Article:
`int_0^(pi/4)(sec^2 (t))dt` Evaluate the integral.

Textbook Question

Chapter 5, 5.3 - Problem 31 - Calculus: Early Transcendentals (7th Edition, James Stewart).
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lemjay | High School Teacher | (Level 3) Senior Educator

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`int_0^(pi/4) sec^2(t) dt`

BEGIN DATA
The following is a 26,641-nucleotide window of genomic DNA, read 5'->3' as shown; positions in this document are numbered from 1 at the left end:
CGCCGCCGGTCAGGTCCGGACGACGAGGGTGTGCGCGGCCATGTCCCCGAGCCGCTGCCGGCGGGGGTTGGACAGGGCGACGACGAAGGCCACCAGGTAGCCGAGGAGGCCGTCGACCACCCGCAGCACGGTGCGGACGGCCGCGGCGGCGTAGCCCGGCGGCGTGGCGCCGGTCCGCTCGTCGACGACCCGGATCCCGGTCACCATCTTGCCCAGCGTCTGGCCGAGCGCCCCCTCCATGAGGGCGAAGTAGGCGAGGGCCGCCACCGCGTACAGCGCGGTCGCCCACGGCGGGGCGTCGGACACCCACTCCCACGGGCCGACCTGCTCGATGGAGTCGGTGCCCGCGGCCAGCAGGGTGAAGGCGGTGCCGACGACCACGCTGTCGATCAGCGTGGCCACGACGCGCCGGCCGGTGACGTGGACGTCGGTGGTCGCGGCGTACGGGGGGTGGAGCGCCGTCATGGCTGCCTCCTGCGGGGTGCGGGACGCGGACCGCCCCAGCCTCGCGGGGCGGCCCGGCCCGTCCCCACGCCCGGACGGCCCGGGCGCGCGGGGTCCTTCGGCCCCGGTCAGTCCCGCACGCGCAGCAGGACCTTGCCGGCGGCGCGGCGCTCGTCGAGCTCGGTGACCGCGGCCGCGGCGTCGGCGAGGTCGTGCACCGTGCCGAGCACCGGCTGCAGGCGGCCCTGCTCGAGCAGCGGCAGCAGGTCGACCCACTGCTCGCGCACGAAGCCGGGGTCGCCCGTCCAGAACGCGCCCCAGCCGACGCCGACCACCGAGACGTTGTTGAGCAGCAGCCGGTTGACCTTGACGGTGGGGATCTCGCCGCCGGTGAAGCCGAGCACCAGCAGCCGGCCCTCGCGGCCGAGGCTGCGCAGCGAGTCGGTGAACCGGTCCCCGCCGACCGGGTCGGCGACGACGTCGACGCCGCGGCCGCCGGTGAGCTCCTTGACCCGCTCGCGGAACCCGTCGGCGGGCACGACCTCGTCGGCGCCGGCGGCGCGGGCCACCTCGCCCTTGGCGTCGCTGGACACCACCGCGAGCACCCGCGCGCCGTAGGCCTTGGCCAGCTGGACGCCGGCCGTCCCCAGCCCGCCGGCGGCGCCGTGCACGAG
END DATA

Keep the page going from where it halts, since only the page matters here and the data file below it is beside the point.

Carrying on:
Take note that the derivative of tangent is d/(d theta) tan (theta)= sec^2 (theta).

So taking the integral of sec^2(t) result to:

`= tan (t) |_0^(pi/4)`

Plug-in the limits of integral as follows `F(x)=int_a^b f(x) dx= F(b)-F(a)` .

`=tan (pi/4)-tan(0)`

`=1-0`

`=1`

Therefore,  `int_0^(pi/4) sec^2(t) dt = 1` .

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